Ward's Book of Days.

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What happened on this day in history.

MARCH 26th

On this day in history in 1902, died Cecil Rhodes.

Rhodes was an explorer and a colonial entrepreneur who became the richest man in the world, and founded three African nations.

Cecil John Rhodes was born on 5th July 1853, the son of the vicar of Bishop's Stortford. As a child, his health was poor, and instead of attending Eton, like his brothers, he was kept at home and educated at the local grammar school. His continuing ill health preventing him from going to Oxford University, so he was sent instead to his brother’s cotton farm in South Africa, where it was hoped the climate would improve his well being.

Rhodes had little interest in the cotton farm and left for the diamond fields of Kimberley, in the hope of prospering from the ‘diamond fever’ that was sweeping Southern Africa. Sadly, he found life as a speculative digger harsher than he had expected, and less fruitful than reports had suggested, but he stuck to it for five years, until finally leaving to take a belated degree at Oriel College, Oxford.

At Oxford, he was influenced by lecturers such as John Ruskin, who argued that civilisation depended upon education, and that it was the duty of all educated men to bring a civilising influence to others whose background gave them no advantages in life. Rhodes interpreted this as meaning that Britons, such as himself, had the right, and indeed the duty, to govern impoverished nations, such as Africa, for the benefit of the native peoples. Rhodes was not the first to create the doctrine of imperialism, but he was in the forefront of putting it into practice. In 1881, he took a degree in law, and returned to South Africa.

Arriving back in Kimberly, Rhodes abandoned the idea of digging for diamonds. Using his skill in law, he formed a company, De Beers Consolidated Mines Ltd, financed by diamond merchants, which bought up mining claims, which they employed others to exploit. Rhodes was far more successful as a corporate strategist than as a diamond digger, and used his share of the company profits to buy up shares in the company, until in 1891 he owned a majority stake in the company, which now controlled 90% of diamond production. He also incorporated a company, the Gold Fields of South Africa Company, whose objects included mineral development, both in South Africa and northward into the continent.

Rhodes had a vision of expanding the British Empire, what he called ‘painting the map red’, building a railway from the Cape to Cairo, bringing Africa under the British flag, and even recovering the American colonies for the British Empire. In 1881, he was elected to the parliament of the Cape Colony, for a constituency in which he had to depend on Boer support, and which he held for the rest of his life. He befriended his Boer constituents and supported the causes of the natives of Basutoland and Bechuanaland, now Lesotho and Botswana. In 1882, he helped General Gordon put down a native rebellion, which he did not by force, but by organizing discussions with tribal chiefs. Rhodes was impressed by Gordon, particularly with regard to his ability to deal directly with native peoples, leaving coercion as a final option.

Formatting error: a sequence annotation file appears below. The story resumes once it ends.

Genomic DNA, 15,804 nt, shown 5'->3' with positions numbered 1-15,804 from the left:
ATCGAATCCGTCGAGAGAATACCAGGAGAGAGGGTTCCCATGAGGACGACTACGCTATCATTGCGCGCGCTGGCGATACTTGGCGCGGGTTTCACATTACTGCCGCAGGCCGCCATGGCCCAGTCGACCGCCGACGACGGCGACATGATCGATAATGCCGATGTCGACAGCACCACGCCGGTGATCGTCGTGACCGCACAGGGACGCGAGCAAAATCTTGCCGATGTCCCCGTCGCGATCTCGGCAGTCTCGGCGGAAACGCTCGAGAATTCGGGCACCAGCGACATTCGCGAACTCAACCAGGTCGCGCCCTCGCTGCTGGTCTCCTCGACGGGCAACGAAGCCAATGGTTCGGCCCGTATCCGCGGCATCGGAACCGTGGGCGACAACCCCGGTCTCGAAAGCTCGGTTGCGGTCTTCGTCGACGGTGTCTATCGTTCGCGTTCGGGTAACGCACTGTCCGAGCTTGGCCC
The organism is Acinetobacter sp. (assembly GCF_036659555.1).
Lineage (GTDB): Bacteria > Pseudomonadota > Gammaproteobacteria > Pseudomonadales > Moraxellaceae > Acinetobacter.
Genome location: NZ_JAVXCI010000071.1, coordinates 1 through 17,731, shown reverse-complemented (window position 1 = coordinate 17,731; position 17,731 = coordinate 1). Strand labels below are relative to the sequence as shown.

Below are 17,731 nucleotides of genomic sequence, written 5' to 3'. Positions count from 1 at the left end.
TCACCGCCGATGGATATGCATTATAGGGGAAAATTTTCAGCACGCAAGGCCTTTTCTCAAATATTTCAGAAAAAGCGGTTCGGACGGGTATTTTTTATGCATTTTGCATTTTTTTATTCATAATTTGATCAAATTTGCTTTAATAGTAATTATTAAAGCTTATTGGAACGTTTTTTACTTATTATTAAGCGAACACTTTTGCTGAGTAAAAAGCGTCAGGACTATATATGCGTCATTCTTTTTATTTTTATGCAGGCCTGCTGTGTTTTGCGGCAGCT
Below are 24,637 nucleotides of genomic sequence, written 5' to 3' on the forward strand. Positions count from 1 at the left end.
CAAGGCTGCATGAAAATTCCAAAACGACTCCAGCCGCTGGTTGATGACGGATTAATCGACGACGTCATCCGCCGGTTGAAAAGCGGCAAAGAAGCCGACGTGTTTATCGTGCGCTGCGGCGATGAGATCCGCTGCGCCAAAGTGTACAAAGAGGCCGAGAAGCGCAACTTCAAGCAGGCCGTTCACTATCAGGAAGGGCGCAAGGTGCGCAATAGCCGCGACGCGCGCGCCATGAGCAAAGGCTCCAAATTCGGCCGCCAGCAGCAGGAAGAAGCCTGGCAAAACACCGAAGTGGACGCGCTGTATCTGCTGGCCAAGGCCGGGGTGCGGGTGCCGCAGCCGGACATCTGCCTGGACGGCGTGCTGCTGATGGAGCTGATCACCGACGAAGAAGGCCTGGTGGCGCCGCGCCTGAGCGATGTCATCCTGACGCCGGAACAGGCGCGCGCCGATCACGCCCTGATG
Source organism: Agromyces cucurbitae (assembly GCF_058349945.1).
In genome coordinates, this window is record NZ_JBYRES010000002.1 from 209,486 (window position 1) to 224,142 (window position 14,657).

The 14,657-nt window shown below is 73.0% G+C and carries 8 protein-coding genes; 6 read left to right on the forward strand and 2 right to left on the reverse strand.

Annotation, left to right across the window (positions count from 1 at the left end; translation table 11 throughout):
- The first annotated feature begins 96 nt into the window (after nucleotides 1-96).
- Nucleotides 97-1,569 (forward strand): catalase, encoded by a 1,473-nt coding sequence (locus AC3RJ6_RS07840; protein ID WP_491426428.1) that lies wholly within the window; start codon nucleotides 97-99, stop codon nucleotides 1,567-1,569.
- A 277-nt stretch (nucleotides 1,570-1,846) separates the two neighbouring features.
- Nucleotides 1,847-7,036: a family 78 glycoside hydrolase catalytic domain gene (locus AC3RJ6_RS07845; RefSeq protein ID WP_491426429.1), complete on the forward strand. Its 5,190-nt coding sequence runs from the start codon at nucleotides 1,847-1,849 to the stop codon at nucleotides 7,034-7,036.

Rhodes decided that it was vital to keep open a road leading to the north despite efforts by other imperial powers, Germany, Belgium and Portugal to close it off and to slice out territory for themselves. In 1890, he led a group known as ‘Rhodes's Pioneers’, taking a hazardous journey into Matabeleland, where they set up a fort named Salisbury, now Harare. He set up two new colonies, Nyasaland, now Malawi, and Rhodesia, called after himself, now split into Zimbabwe and Zambia.

In 1890, he was chosen as prime minister of Cape Colony, a post he held for five years. In this position, he carefully balanced the rights of British and Dutch settlers and the native population. He allowed votes for the natives, limited by financial and educational qualifications, and set apart an area exclusively for ‘African development’, land set aside for the natives. This policy was introduced from the highest motives, ‘a Bill for Africa’, as Rhodes proudly called it, but it is viewed in retrospect as the beginning of the South African system of apartheid.

In 1896, while Rhodes was away in London, there was a serious revolt in Matabeleland. Rhodes returned by way of Egypt and brought it under control by holding a peace conference in the Matopo Hills, a site that he called the ‘View of the World’, and decided that this was to be his burial place.

In 1889, Rhodes became ill with heart disease, and retired from public life. Without his guidance, the factions in Southern Africa quarrelled, and the Boer War broke out in 1899. He died on 26th March 1902, at the Cape Colony. By his will, he left his fortune to a scheme to award scholarships at Oxford to young men from the colonies and from the United States, the Rhodes Scholarships. The bursaries were to be awarded to scholars of proven ability, with no disqualification on grounds of race. After the reading of the will, his body was taken in a triumphal procession, for burial in the Matopo Hills.

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